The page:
On Monday 07 June 2004 2:01 pm, Jeremy Kitchen wrote:
> On Monday 07 June 2004 01:39 pm, Martin Leduc wrote:
> > Can you tel me quickly what is the difference between
> > enabled-many-domain=y and =n?
> as far as I know it only affects sql (mysql only?) backends, as with
> --enable-many-domains=y (default) it uses one table with all of the
> information, and with it =n it uses one table per domain.
> Someone who has actually dug through the code (Tom?, Michael?, Ken?) might
> be able to give you a more definite example, but from my experience that's
> the main difference.
> I think --enable-large-site (or similar) is what enables/disables the
> directory hashing, but don't quote me on that.

As an ex-database admin, I wrote the many-domains=no option as
an optimization to the database schema to save disk space. 

Consider hosting one domain with 1 million email accounts.
The pw_domain(64 char) field is redundant (only one domain). So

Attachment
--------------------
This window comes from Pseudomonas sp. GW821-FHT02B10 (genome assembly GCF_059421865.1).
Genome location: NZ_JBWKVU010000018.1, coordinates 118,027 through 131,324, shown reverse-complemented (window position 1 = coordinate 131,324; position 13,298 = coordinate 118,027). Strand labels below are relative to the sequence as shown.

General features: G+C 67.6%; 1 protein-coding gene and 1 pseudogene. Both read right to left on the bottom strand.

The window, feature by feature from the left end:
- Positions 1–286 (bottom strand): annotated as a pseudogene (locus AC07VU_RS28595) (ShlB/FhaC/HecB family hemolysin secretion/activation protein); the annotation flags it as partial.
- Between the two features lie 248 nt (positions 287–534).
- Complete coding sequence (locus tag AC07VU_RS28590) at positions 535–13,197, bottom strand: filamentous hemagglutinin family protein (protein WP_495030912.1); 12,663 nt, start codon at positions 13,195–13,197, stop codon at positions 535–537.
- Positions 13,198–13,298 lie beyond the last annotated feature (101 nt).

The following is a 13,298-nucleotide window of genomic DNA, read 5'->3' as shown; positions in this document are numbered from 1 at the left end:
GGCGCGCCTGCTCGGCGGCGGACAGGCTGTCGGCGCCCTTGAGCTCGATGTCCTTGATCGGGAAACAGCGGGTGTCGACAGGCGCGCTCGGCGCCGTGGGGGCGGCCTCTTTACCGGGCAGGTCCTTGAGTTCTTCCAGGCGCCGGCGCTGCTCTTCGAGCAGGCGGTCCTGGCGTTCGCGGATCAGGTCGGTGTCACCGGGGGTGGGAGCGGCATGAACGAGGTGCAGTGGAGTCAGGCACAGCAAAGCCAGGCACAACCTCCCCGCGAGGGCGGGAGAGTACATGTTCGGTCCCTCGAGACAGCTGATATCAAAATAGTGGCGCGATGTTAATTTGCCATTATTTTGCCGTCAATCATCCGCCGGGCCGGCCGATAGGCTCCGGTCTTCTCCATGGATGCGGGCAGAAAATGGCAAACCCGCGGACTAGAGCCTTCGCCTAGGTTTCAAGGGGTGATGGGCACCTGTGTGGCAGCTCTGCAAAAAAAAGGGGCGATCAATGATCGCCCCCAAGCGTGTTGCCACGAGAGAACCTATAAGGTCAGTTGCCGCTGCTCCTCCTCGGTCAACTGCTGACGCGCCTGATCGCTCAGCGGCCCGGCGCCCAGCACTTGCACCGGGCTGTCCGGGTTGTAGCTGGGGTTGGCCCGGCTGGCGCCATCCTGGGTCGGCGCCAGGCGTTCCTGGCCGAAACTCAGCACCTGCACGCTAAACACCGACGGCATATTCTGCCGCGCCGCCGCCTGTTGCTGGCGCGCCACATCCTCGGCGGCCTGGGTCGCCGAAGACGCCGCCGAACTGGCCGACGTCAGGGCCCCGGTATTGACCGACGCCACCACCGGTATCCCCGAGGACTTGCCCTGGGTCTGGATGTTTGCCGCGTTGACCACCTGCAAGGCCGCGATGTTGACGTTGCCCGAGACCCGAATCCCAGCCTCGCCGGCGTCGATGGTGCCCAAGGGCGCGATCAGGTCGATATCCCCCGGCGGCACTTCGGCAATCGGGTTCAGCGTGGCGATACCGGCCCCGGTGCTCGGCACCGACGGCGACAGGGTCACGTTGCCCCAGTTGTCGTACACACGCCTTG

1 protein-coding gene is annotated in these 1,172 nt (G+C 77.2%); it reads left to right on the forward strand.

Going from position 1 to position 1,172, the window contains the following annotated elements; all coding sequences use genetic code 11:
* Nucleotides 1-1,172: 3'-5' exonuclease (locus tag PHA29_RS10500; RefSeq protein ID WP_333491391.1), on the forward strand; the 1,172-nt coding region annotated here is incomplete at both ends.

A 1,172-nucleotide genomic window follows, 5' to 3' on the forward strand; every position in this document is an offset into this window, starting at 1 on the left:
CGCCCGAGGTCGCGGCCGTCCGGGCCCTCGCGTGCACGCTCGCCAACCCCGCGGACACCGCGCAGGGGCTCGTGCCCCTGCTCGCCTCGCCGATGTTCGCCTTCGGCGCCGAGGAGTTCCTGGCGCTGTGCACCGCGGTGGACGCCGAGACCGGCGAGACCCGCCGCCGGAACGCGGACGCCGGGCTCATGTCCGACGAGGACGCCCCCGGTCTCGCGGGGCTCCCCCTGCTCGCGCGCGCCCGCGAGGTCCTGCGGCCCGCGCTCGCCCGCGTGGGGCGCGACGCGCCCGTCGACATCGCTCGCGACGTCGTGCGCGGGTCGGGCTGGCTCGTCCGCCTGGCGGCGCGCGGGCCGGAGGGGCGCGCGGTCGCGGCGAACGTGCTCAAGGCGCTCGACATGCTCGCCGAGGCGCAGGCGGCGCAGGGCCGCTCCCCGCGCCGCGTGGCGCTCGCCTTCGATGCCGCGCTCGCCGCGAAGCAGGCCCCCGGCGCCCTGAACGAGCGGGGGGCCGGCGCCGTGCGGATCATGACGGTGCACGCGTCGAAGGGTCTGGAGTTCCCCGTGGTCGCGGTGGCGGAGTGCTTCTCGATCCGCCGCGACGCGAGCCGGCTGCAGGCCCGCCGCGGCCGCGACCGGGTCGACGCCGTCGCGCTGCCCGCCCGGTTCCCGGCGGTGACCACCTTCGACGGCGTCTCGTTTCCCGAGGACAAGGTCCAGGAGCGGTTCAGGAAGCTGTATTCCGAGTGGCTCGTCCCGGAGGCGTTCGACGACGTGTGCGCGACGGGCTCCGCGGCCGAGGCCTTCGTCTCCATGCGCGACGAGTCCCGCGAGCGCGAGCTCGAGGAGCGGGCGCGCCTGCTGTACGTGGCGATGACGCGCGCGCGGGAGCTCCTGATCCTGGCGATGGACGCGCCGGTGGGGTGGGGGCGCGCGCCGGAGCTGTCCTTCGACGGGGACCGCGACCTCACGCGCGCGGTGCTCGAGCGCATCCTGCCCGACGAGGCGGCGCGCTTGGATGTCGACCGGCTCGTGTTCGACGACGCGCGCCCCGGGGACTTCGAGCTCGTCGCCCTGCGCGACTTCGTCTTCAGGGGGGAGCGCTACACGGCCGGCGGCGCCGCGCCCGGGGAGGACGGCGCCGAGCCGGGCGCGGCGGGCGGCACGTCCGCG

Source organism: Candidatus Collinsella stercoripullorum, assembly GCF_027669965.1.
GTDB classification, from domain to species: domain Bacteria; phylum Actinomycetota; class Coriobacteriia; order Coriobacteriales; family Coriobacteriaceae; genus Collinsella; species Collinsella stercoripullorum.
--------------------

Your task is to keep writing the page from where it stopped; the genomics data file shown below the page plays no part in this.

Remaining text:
we would be wasting 64MB of space in the database. So instead
the table is named after the domain.

On the other hand, consider hosting 700 domains. 
Mysql would have to access 700 tables. Mysql
uses file descriptors for each table. In production, we saw 
mysql opening and closing file descriptors as it tried to
share it's available file descriptors across sql queries, which
seriously impacted performance.
On this type of system, it we got better performance by putting
all the data into one table. 

The end result after performance testing was the single table
setup was the best for all servers, except for the case where
there are 1 (or a few) domains with many-many email accounts.
Hence we made "many domains" the default option.

Ken Jones

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